Lisbon City Guide
The most essential Lisbon information is to be found in this page. Take a look at our Lisbon guide and follow the links to discover the beauty of the city.
Start with a walk in Baixa, the city centre; take the Elevador de Santa Justa, a 1901 lift to see a view from above. Then wander in the streets up until the Praça do Comércio, which borders on River Tagus. Take your time to taste the local custard pastries during daytime and to feel the music of the fados at night.
Take a tram to climb up any of the city’s seven hills for a panoramic view; the one you cannot miss is the roman Castelo de Sao Jorge, located in the picturesque neighbourhood of Alfama.
If you’re seeking even more breathtaking views of the city, then take a ferry to Cristo Rei, a 100 meter statue of Christ similar to the one in Rio de Janeiro. Another unexpected similarity is between the Golden Gate Bridge in San Francisco and the Bridge of 25th of April (Ponte 25 de Abril), which is also worth a visit.
Then go to the district of Belém and try to imagine the 15th century explorers sailing from that point to discover the world. The Monument to the Discoveries is there to commemorate them; but what gets your mind set to this time period is the really beautiful renaissance tower of Belém. The monastery of the Jeronimos is only a few steps further and its 15th century architecture make it a particularly interesting place.
If you’re an art lover, then the Gulbenkian Museum will surprise you with its variety, ranging from Egyptian artefacts to 19th -century French painting. In Lisbon art is never too far away: take the Lisbon metro and you’ll find a surprising exhibition of contemporary art in the various metro stops.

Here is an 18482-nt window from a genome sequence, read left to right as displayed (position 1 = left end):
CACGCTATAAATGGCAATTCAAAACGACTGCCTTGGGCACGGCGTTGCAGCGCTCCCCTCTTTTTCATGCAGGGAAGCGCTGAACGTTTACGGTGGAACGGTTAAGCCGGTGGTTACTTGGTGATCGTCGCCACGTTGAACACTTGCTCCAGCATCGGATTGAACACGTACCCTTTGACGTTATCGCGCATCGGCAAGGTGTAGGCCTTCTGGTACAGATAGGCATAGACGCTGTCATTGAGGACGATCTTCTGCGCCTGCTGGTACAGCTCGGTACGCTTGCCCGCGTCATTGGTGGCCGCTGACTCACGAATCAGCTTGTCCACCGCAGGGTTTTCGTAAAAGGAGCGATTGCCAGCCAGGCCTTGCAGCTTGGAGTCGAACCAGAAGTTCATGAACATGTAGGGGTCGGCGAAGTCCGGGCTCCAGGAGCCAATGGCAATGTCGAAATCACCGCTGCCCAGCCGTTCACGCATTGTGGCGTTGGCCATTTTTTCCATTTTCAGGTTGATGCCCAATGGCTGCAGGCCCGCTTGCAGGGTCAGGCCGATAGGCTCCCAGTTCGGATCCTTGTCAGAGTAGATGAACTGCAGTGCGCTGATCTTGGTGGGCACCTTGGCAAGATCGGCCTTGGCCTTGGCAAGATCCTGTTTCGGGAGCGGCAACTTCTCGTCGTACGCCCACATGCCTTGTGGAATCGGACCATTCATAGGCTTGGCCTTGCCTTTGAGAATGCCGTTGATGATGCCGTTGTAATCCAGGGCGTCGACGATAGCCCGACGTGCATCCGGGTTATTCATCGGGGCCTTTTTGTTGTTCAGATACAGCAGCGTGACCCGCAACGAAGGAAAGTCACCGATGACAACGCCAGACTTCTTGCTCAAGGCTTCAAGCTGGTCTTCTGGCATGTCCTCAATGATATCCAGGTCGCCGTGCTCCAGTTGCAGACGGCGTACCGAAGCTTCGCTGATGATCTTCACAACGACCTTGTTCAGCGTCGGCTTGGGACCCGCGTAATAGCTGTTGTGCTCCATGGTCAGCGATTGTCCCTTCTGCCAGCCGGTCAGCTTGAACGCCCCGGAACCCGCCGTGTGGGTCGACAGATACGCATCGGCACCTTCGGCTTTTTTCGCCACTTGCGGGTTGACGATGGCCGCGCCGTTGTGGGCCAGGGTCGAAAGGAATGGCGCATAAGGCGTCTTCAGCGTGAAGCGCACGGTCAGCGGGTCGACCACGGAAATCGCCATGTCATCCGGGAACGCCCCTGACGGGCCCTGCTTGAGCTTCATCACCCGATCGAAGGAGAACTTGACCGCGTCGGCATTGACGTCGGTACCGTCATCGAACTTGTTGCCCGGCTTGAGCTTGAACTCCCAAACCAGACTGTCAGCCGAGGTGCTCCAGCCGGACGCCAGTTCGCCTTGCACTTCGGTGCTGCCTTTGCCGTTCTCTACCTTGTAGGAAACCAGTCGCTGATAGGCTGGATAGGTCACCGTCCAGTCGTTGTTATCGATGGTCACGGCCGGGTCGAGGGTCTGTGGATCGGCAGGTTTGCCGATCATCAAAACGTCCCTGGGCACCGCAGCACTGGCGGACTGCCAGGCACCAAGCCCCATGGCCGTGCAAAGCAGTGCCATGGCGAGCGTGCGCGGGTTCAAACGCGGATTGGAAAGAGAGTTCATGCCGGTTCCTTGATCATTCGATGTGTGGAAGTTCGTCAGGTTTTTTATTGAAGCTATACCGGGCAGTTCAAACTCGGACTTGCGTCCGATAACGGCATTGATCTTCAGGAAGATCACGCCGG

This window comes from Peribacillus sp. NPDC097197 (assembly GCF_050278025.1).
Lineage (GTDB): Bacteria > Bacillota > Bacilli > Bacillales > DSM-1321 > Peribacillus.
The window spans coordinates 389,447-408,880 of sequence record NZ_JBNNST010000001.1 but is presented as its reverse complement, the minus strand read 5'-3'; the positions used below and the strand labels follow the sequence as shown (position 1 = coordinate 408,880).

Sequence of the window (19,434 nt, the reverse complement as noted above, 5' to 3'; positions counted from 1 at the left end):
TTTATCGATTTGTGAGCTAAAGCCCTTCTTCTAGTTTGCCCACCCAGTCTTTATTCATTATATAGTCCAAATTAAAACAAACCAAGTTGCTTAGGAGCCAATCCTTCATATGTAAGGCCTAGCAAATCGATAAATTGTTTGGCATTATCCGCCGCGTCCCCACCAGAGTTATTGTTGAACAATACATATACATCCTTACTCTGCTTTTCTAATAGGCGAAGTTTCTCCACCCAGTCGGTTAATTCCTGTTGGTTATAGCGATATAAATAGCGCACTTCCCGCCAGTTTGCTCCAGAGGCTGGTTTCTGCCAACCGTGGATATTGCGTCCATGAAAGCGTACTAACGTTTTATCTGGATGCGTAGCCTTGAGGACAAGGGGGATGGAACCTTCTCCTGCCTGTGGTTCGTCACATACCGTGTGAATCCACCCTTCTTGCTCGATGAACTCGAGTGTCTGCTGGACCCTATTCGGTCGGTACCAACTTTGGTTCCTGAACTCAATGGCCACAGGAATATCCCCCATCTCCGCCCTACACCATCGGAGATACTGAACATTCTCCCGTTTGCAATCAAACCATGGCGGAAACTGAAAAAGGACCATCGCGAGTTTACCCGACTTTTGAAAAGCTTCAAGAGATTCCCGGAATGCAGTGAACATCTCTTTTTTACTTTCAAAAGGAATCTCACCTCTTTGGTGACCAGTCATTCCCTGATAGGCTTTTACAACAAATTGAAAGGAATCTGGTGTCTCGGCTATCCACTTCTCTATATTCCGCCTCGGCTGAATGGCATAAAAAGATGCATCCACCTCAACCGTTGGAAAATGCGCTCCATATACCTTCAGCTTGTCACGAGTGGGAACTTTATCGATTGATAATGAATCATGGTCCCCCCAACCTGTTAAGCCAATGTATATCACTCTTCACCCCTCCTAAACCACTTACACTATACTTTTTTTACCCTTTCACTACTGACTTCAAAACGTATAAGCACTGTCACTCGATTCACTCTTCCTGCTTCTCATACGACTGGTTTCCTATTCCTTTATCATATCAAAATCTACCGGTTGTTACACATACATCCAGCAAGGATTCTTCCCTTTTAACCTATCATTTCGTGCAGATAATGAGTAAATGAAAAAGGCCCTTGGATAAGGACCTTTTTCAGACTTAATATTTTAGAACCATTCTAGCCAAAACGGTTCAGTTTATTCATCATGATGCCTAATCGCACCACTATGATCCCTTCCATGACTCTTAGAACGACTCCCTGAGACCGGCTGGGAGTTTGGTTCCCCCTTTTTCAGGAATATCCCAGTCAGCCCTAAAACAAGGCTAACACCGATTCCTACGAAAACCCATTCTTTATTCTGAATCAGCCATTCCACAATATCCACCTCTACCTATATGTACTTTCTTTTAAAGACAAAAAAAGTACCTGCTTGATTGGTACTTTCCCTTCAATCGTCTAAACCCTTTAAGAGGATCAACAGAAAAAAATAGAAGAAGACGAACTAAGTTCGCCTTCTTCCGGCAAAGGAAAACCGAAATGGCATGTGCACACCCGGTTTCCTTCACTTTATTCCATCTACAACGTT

Get carried away by the beauty of the Portuguese capital: find all the necessary Lisbon information with Lisbon-Apartments. After you look at our Lisbon guide you can follow the links to find out everything there is to know for an unforgettable holiday.
Facts about Lisbon, Portugal:Area: 87 sq km (34 sq mi)
Best time to visit Lisbon:
Lisbon has a mild climate most of the year round, with an average annual temperature of 63° F (17° C). This makes the city pleasant to visit at any time. Even though some summer days may be very warm, especially in the city center, the evenings cool off quite a bit.
During the winter time, the weather is considerably better than in northern European countries. Do keep in mind that it does snow in the Lisbon region and the rain is more prominent than during the summer.
Spring time is the best time of the year to visit the monuments and the blooming gardens, since the weather is very agreeable. Summer is the beach season and it’s the best time of the year to experience the wonderful beaches along the Lisbon Coast.
Autumn, brings with it a romantic atmosphere to the city. A great time for you to discover the quiet, romantic, and narrow streets of the old bairros (quarters) like Alfama and Bairro Alto.
How to get there:
Lisbon is very easy to get to. From most European locations it is a short flight away, easily accessed by road, sea and rail.